A scene from 'Swimfan'
Courtesy Photo
** stars 85 minutes | Rated: PG-13
Opened: Friday, September 6, 2002
Directed by John Polson

Starring Jesse Bradford, Erika Christensen, Shiri Appleby, Dan Hedaya, Kate Burton, Clayne Crawford, Jason Ritter


As stated in the last graph of this review, "Swimfan" is a passable trash rental for a popcorn-throwing evening with friends. Watch in the dark for maximum jump factor, because the movie doesn't have enough punch in that department to freak you in a well-lit room.

   VIDEO RELEASE: 03.11.2003


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Sultry, sly Christensen chews scenery, almost saves hottie-stalker B-movie from drowning

By Rob Blackwelder

"Swimfan" is the kind of thriller that requires, for the plot to move forward, a complete absence of common sense on the part of the hero -- in this case a high school swim team star (Jesse Bradford) with a sultry, psycho, jailbait stalker (Erika Christensen).

No matter what crazy thing the deranged girl does to him -- leave her panties in his car, email him 81 times in a day, spike his urine sample with steroids, frame him for murder -- Bradford never tells a single person what's really going on because if anyone was watching his back, there would be no movie.

Which isn't to say "Swimfan" doesn't have its guilty pleasures. OK, one guilty pleasure. Christensen -- Michael Douglas's smack-addicted daughter in "Traffic," a beautiful girl with the heart-shaped face and sly, portentous eyes -- is such a fun, wicked, spiteful villainess that she keeps the flick afloat all by herself.

No help comes from the very vanilla Bradford ("Clockstoppers") -- a snarl-smiling product of the Keanu Reeves/Freddie Prinze, Jr. school of single-expression acting. No help comes from Shiri Appleby (TV's "Roswell"), who lacks any discernable personality as Bradford's blandly ideal girlfriend, to whom he's so devoted that he has sex with Christensen within days of her transferring to their school, thus setting off the girl's delusional obsession that quickly turns dangerous.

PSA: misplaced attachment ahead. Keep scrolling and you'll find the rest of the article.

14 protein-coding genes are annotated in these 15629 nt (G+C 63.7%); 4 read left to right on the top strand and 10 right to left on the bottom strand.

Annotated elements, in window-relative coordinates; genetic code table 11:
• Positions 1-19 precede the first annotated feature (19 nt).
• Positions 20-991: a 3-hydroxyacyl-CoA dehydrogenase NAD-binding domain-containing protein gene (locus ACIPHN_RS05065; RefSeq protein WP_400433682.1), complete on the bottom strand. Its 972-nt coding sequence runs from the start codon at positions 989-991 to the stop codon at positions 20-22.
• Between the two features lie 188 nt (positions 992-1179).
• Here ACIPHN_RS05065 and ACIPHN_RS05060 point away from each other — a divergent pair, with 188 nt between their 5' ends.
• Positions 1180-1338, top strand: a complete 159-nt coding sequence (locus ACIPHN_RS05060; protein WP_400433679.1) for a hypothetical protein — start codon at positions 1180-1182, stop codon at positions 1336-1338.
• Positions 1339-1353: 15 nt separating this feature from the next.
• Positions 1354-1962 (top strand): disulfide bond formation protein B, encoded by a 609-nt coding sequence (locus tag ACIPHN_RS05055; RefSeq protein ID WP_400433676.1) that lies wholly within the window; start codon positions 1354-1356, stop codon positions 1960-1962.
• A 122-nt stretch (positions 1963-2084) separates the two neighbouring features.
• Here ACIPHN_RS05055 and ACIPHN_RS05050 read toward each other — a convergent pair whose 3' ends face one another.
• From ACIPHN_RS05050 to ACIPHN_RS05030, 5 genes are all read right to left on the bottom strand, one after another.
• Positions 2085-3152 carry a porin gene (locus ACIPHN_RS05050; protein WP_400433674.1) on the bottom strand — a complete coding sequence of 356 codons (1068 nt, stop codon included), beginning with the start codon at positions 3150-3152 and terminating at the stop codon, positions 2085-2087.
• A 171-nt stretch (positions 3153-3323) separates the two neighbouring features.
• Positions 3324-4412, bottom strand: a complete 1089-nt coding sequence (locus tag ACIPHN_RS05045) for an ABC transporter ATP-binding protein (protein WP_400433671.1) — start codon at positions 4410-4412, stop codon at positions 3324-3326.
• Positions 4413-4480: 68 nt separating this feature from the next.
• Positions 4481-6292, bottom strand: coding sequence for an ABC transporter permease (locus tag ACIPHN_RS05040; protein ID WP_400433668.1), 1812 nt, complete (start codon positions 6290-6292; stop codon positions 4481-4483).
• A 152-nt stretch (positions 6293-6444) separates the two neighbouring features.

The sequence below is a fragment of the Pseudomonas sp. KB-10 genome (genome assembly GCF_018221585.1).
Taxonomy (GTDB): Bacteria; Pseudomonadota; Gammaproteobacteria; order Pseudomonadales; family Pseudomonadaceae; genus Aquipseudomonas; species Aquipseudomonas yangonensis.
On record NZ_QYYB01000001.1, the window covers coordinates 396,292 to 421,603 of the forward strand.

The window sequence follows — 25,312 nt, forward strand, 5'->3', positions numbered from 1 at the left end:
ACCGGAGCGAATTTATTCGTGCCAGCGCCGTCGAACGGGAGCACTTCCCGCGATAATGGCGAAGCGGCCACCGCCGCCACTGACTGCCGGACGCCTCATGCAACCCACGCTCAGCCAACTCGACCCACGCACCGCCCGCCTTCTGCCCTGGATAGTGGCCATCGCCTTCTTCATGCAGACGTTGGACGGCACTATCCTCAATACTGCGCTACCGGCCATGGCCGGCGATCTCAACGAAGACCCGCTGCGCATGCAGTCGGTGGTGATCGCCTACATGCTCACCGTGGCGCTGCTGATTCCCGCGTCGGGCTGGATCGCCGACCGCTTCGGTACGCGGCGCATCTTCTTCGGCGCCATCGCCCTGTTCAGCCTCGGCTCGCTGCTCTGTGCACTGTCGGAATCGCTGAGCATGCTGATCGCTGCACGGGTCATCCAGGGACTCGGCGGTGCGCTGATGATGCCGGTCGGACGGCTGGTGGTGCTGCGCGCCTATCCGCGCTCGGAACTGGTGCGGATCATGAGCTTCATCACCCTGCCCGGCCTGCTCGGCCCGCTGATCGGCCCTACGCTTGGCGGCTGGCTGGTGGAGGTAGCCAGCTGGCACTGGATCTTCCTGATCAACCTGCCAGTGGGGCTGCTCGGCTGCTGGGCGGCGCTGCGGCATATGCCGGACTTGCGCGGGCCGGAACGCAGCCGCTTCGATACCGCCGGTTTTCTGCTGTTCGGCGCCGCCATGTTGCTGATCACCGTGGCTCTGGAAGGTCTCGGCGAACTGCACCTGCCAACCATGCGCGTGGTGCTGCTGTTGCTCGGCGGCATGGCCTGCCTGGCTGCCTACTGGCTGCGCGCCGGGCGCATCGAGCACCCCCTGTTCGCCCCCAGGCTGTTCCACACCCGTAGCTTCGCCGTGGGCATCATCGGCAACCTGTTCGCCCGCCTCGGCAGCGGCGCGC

Christensen dominates the movie from the moment she begs Bradford to "Tell me you love me!" when they're going at it in the campus swimming pool after hours. "You don't have to mean it," she whispers so ominously that you know she means the exact opposite of what she says.

But even Christensen's character has some problems (besides the obvious mental ones), not the least of which is that costume designer Arjun Bhasin has, for some reason, dressed the 17-year-old like an "Ally McBeal" lawyer.

First-time director John Polson has an eye for richly shadowy visuals, but the man went overboard with revolving cameras and gratuitous repetition of multiple takes in several tense scenes. He must have seen similar effects used to drive home emotions in films by, say, a Steven Soderbergh or a Lars Von Trier. But in Polson's inexperienced, B-movie hands the editing of these multiple takes is so haphazard that it proves a major distraction in what should be some of "Swimfan's" most jarring moments.

Of course, stuck with a hero that has no wits, "Swimfan" has to go to implausible extremes to find a climax, and in its final scenes even Christensen can't deliver a convincing performance when called on to take her character to the lunatic fringe.

"Swimfan" might be a good rental if you want to throw popcorn at the screen with your friends sometime after it's out on video. But it's certainly not worth the price of a movie ticket.


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